What is fair use & when are you infringing on someone’s copyright?
Making sure no one is using your work of art requires copyright owners to perform due diligence regularly. It is also necessary that one know the difference between copyright infringement & fair use.
Copyright infringement is when a copyrighted work is reproduced, distributed, performed, publicly displayed, or made into a derivative work without the permission of the copyright owner. Under these circumstances, rights owners and their lawyer can require the infringing party to “cease and desist.” This is why it is beneficial to hire an intellectual property attorney to craft this letter for you, as it can clear the way for the filing party to bring legal action for noncompliance.
Our litigation teams are looking for a few things when evaluating infringement cases:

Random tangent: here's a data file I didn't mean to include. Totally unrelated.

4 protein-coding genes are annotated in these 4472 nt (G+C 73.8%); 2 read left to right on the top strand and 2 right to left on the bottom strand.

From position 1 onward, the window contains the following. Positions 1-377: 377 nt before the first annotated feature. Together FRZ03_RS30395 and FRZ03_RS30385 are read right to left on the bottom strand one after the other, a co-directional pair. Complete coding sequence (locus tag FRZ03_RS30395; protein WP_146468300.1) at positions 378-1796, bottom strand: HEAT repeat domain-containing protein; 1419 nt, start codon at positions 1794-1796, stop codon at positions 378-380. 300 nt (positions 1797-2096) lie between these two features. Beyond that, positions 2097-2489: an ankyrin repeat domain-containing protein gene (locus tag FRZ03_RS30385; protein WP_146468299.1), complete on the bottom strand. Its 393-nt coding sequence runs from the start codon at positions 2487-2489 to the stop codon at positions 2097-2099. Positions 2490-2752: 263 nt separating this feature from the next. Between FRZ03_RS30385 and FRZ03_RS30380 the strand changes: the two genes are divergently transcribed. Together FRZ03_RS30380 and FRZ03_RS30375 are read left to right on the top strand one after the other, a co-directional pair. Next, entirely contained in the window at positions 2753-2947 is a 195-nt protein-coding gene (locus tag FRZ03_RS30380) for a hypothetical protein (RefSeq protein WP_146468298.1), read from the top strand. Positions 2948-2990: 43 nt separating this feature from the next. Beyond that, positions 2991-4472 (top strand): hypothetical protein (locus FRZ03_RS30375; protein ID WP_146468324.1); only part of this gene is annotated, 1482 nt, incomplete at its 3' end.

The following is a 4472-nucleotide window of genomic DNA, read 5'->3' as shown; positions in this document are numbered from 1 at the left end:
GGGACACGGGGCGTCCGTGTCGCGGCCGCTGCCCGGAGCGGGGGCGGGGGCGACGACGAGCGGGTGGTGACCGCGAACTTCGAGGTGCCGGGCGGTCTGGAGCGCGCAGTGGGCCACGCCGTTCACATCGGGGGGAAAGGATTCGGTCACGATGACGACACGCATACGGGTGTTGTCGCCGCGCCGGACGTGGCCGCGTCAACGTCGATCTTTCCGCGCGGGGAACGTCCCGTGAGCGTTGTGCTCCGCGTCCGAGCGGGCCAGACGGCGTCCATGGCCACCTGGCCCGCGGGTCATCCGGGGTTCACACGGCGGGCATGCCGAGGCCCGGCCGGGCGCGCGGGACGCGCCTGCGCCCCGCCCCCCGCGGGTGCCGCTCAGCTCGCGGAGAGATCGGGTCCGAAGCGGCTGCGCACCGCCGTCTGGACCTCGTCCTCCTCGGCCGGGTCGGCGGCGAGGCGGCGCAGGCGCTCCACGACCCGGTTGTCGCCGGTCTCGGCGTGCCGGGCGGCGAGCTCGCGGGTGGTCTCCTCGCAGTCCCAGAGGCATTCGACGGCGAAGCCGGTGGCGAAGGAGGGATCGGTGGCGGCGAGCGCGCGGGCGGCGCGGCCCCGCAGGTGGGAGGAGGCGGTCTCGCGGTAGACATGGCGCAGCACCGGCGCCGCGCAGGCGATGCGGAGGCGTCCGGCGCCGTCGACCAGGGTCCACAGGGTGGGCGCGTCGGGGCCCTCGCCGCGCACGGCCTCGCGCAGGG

- the purpose and character of use
- the nature of the copyrighted work
- the amount and substantiality of the portion used in relation to the copyrighted work as a whole.
- the effect of the use upon the potential market for or value of the copyrighted work
However, fair use comes into play for academic and entertainment purposes.
“In its most general sense, a fair use is any copying of copyrighted material done for a limited and “transformative” purpose, such as to comment upon, criticize, or parody a copyrighted work (Stim & law, 2017).”
Fair use guidelines were created to protect people who are using copyrighted works for noncommercial, educational, scientific, or historical purposes. As a result, fair use has expansive meaning, functioning off general guidelines and varied court decisions.
A humorous example of fair use & infringement would be:
Fair use would be quoting a couple lines of a bad Nickelback song in a music review.
Copyright infringement would be playing their bad songs on your company TV commercial without licensing.
Understanding what to know about copyright infringement & fair use is essential. Let us help, call Stanton IP Law Firm today!